Florida can’t outrun ‘duh’ on property insurance reform – InsuranceNewsNet

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Florida has a home insurance problem. Rates are already high and heading up. The issue is so pressing that the governor reminded lawmakers to Tallahassee for an extraordinary session which ended last Friday. There is no single solution to this complex challenge, but a vein to be tapped: digging deep into why so many insurance companies have failed to Florida recently. “Well, duh,” you might say. “It’s too obvious.” Maybe so, but unfortunately on this important issue, Florida didn’t get past “duh”.

The last hurricane hit Florida in 2018. Since then, seven property insurers have failed, four of them in the last 13 months. A few others are on precarious financial footings. As required by law, the Financial Services Department writes a report on each insurance company that fails. But like the Times’ Laurent Reaper reported, the department often does not release these financial autopsies until years after the company goes bankrupt. The Time asked for reports on five of the insurers that had failed since 2014. The department had only completed one. The framers designed the WE Constitution in 116 days. Stephen King wrote “The Shining” in less than six weeks. Can’t the state publish a report on an insolvent insurance company in less than a year?

Florida Insurance Consumer Advocate Tasha Carter said last year that she was unaware of the reports, and her spokesperson did not recently respond to questions about whether that had changed. It’s true. The state’s insurance consumer advocate — whose website says the office is ‘committed to finding solutions to insurance issues facing Floridians’ — hadn’t read any of the reports last year. who might provide clues on how to complete this mission. We would like to think that it is simply a lack of awareness, not indifference or negligence.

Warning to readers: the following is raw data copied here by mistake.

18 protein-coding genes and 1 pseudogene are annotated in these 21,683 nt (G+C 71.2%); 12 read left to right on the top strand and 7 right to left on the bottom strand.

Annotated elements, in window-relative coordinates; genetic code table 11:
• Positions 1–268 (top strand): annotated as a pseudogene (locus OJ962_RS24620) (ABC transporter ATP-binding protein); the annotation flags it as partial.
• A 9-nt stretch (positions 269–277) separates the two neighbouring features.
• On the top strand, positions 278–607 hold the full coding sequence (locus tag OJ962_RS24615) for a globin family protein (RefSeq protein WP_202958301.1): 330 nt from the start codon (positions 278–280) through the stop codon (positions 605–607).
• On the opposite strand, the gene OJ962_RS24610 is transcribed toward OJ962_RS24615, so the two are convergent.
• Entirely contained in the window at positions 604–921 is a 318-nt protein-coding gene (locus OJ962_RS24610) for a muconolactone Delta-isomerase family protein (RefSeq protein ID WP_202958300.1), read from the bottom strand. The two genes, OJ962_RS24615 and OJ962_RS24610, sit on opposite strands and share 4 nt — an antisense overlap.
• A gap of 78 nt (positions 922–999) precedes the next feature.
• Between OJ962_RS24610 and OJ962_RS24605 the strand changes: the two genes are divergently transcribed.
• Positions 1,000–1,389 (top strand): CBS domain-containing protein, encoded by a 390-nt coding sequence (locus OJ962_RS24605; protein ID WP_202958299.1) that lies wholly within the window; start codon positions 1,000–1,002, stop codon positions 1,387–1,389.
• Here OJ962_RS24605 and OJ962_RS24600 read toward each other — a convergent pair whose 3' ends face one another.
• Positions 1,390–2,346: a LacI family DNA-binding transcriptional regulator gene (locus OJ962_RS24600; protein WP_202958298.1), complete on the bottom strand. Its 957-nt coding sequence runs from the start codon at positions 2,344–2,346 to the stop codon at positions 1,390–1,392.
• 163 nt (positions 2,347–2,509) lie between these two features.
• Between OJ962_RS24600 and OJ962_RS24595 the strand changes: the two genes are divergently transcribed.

It’s not about pushing paper; the reports provide valuable information on how to fill the gaps and where the state needs to better enforce existing laws. For example, the report on JacksonvilleThe failure of Sunshine State-based Sunshine State Insurance Company showed how the CEO received a $200,000 bonus months before the liquidation of the company. Sunshine State’s parent company and sister companies have also taken millions of dollars out of the business through written and “verbal” agreements, including $708,830 in two separate oral agreements in the 10 months prior to the company’s liquidation, according to the report. Florida the law requires that these agreements be in writing and approved in advance by the Financial Regulatory Office. One wonders what valuable nuggets about other failing companies lie in the unpublished reports.

With a better understanding of why insurance companies fail, legislators could adopt better policies and insurers could avoid the pitfalls that have ruined their competitors. As things stand, chess is taking a bite out of our wallets. Orlando-based St. John’s Insurance Company sank this year, which forced the Florida Insurance Guarantee Association to settle the company’s outstanding debts. The 1.3% fee applies to all policies sold in Floridafrom home insurance to flood and malpractice policies, Time reported. It’s just the cost of a business going bankrupt.

The property insurance crisis isn’t just about reports of failing businesses – rampant litigation, reinsurance costs and building requirements top many lists. But writing and distributing these reports is a low-hanging fruit, inexpensive and easy to do. On this important question, let’s at least get past “duh”. — Tampa Bay Weather

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